Windows Server 2008 has a hard limit of 64 processors, which will increase in 2010 to 256 processors in Windows Server 2008 R2. =_blank="" class="c-regularLink" target="_blank" rel="noopener nofollow">SQL Server 2008 has a hard limit of 64 processors, illustrating that limits will matter in all layers of the software stack, not just the operating system.

The future Kilimanjaro version of SQL Server, scheduled for release at about the same time as Windows Server 2008 R2, is expected to support 256 processors.

IBM's z/OS v.1.10 has a hard limit of 64 processors. As IBM continued to refine z/OS to improve scalability for all types of workloads, it increased the limits for the next generation, once it was satisfied that the scaling experience of all customers would be good.

This is a conservative approach, whereas many other vendors set hard limits that may not be achieved in real-world workloads.

Unix systems have been operating with larger processor counts for many years and have hard limits that reflect that. However, in some cases, they may be set by the largest server built rather than the intrinsic hard limits of the software. Solaris 10 has a hard limit of 512 processors. HP-UX 11i has a hard limit of 256 processors, but HP states it has a design limit of 2,048, allowing for future expansion. AIX 6 is limited to 128 processors, which is identical to the largest machine available today from IBM.

VMware ESX supports a maximum of 32 processors in the physical machine. It could handle up to, but not above, a four-socket system with the new generation of eight-core chips. The virtual machines have limits on the number of virtual processors each is given.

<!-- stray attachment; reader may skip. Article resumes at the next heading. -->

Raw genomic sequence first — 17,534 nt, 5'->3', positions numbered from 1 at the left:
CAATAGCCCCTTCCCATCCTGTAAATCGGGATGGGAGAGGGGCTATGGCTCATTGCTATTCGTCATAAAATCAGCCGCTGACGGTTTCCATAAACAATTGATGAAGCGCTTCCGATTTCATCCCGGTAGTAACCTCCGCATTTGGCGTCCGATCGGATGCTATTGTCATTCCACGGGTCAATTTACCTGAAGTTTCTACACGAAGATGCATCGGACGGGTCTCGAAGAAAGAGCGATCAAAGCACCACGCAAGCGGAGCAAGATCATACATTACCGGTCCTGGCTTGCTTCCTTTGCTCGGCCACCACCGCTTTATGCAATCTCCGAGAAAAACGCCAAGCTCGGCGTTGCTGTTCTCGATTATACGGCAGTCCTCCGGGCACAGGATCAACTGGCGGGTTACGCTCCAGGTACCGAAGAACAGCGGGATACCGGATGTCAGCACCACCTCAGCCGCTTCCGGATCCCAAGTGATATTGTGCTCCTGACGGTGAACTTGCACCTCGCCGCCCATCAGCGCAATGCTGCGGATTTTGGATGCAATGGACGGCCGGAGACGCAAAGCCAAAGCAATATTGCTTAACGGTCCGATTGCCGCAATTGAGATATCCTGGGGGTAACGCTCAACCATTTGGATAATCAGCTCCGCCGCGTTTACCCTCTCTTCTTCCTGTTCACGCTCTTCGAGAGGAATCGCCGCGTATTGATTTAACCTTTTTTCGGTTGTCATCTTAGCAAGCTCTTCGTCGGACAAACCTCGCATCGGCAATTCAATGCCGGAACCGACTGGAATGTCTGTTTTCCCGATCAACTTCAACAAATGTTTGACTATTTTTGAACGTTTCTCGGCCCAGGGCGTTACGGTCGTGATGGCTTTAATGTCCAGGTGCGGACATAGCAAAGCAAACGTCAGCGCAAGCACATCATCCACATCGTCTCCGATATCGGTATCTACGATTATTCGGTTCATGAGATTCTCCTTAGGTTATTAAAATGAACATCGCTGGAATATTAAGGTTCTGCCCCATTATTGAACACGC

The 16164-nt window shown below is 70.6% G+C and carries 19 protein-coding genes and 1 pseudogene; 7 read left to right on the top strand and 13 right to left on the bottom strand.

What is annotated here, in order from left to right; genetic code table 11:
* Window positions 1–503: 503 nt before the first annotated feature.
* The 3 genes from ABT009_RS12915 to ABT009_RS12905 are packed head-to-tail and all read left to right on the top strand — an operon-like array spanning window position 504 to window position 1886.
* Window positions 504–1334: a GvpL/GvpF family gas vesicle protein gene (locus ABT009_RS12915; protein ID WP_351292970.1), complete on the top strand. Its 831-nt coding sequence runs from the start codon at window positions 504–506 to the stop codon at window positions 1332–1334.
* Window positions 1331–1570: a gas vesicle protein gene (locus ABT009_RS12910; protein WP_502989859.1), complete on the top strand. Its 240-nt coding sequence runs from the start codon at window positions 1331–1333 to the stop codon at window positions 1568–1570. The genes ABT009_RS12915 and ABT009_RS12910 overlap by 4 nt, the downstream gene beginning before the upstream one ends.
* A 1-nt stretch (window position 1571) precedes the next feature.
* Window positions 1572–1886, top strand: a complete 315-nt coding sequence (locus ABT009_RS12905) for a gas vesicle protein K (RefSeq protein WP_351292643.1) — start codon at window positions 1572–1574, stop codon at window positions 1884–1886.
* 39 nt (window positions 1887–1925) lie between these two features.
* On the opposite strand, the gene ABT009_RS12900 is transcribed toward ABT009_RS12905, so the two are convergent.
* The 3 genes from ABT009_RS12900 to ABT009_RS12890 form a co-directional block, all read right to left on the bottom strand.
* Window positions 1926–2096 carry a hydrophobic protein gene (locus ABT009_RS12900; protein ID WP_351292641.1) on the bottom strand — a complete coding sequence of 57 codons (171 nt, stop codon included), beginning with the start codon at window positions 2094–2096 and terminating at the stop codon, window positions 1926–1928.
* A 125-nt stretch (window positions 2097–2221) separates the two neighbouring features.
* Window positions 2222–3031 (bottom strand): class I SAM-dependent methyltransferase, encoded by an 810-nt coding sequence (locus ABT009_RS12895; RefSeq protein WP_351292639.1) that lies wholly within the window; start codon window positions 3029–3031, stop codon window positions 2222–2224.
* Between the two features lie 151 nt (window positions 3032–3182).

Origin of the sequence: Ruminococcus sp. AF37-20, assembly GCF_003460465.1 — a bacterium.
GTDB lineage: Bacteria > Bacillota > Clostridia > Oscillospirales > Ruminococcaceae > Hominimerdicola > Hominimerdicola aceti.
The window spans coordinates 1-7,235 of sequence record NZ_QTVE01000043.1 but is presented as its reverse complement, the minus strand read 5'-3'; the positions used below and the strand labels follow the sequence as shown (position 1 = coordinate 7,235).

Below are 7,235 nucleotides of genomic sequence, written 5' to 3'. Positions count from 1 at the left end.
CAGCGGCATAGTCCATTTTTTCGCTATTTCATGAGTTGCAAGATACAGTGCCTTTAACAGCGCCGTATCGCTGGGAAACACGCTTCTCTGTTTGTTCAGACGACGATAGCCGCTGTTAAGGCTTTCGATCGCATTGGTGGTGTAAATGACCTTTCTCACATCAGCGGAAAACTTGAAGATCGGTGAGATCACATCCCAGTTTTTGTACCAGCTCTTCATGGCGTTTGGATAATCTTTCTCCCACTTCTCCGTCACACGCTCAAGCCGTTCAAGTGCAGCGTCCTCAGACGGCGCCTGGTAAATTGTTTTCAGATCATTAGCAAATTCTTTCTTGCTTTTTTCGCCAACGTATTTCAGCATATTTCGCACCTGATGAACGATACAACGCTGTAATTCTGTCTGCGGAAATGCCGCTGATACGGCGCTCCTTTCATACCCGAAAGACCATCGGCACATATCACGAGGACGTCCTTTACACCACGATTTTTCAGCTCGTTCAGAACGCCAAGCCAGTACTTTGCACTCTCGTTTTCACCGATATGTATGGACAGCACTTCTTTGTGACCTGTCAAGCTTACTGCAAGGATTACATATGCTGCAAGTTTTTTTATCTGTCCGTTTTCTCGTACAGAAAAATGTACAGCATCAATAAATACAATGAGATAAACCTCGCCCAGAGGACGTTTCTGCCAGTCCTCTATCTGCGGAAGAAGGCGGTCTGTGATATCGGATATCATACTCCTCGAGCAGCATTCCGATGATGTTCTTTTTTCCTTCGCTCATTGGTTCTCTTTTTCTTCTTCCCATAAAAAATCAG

The hard limit for virtual machines is four virtual processors. The market has a fair number of people running on four-socket machines with quad-core chips, at 16 processors in total.

The latest Hyper-V in Windows Server 2008 has a hard limit of 24 processors for the physical machine and up to four per virtual machine. It can support, at most, a two-socket server using the newest eight-core chips. In 2010, the Windows Server 2008 R2 version of Hyper-V will increase the hard limit to 32 processors.

One solution is to plan to run with a wider range of operating-system releases in production, because users installing bigger servers may be forced to run the latest software, despite the migration strategies for their other servers.

You should also carefully evaluate the hard and soft limits to scalability of important software you plan to deploy, to ensure it will perform as expected on the intended hardware platform. Finally, you need to look now to hard partitions as a way of overcoming the limitations of many virtualization hypervisors.

Carl Claunch is a vice president and distinguished analyst at Gartner Research. He conducts primary research into grid computing, its markets and technologies, as well as cluster computing. One of Claunch's key areas of interest is technology trends for servers. This article was first published on ZDNet Asia's sister site ZDNet UK.